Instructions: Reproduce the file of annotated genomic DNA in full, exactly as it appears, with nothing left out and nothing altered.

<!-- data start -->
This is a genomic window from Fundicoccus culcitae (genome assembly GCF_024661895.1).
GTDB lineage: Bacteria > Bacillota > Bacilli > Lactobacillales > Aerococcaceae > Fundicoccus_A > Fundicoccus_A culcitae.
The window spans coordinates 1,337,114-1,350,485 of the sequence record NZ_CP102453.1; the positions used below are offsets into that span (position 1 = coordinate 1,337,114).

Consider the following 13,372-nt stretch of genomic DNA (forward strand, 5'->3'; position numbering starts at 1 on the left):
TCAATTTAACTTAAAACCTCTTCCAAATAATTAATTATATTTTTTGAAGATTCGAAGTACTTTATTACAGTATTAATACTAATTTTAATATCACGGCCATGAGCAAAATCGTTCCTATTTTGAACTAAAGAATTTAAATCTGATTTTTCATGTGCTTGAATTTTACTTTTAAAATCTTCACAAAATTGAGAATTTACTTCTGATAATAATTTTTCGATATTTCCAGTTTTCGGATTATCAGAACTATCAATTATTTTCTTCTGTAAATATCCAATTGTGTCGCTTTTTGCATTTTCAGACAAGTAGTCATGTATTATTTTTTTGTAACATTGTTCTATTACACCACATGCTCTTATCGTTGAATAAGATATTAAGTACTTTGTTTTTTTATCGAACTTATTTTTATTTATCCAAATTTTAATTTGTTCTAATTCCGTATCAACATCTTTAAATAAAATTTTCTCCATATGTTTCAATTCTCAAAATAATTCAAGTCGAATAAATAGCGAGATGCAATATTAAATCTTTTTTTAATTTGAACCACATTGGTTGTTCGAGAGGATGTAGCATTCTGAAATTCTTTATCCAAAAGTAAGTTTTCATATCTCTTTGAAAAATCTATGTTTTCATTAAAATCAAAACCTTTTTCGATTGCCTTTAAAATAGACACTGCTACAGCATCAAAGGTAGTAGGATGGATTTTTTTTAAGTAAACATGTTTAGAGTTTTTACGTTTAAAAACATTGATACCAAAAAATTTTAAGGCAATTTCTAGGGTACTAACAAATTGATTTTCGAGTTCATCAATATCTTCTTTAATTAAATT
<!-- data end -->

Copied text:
This is a genomic window from Fundicoccus culcitae (genome assembly GCF_024661895.1).
GTDB lineage: Bacteria > Bacillota > Bacilli > Lactobacillales > Aerococcaceae > Fundicoccus_A > Fundicoccus_A culcitae.
The window spans coordinates 1,337,114-1,350,485 of the sequence record NZ_CP102453.1; the positions used below are offsets into that span (position 1 = coordinate 1,337,114).

Consider the following 13,372-nt stretch of genomic DNA (forward strand, 5'->3'; position numbering starts at 1 on the left):
TCAATTTAACTTAAAACCTCTTCCAAATAATTAATTATATTTTTTGAAGATTCGAAGTACTTTATTACAGTATTAATACTAATTTTAATATCACGGCCATGAGCAAAATCGTTCCTATTTTGAACTAAAGAATTTAAATCTGATTTTTCATGTGCTTGAATTTTACTTTTAAAATCTTCACAAAATTGAGAATTTACTTCTGATAATAATTTTTCGATATTTCCAGTTTTCGGATTATCAGAACTATCAATTATTTTCTTCTGTAAATATCCAATTGTGTCGCTTTTTGCATTTTCAGACAAGTAGTCATGTATTATTTTTTTGTAACATTGTTCTATTACACCACATGCTCTTATCGTTGAATAAGATATTAAGTACTTTGTTTTTTTATCGAACTTATTTTTATTTATCCAAATTTTAATTTGTTCTAATTCCGTATCAACATCTTTAAATAAAATTTTCTCCATATGTTTCAATTCTCAAAATAATTCAAGTCGAATAAATAGCGAGATGCAATATTAAATCTTTTTTTAATTTGAACCACATTGGTTGTTCGAGAGGATGTAGCATTCTGAAATTCTTTATCCAAAAGTAAGTTTTCATATCTCTTTGAAAAATCTATGTTTTCATTAAAATCAAAACCTTTTTCGATTGCCTTTAAAATAGACACTGCTACAGCATCAAAGGTAGTAGGATGGATTTTTTTTAAGTAAACATGTTTAGAGTTTTTACGTTTAAAAACATTGATACCAAAAAATTTTAAGGCAATTTCTAGGGTACTAACAAATTGATTTTCGAGTTCATCAATATCTTCTTTAATTAAATT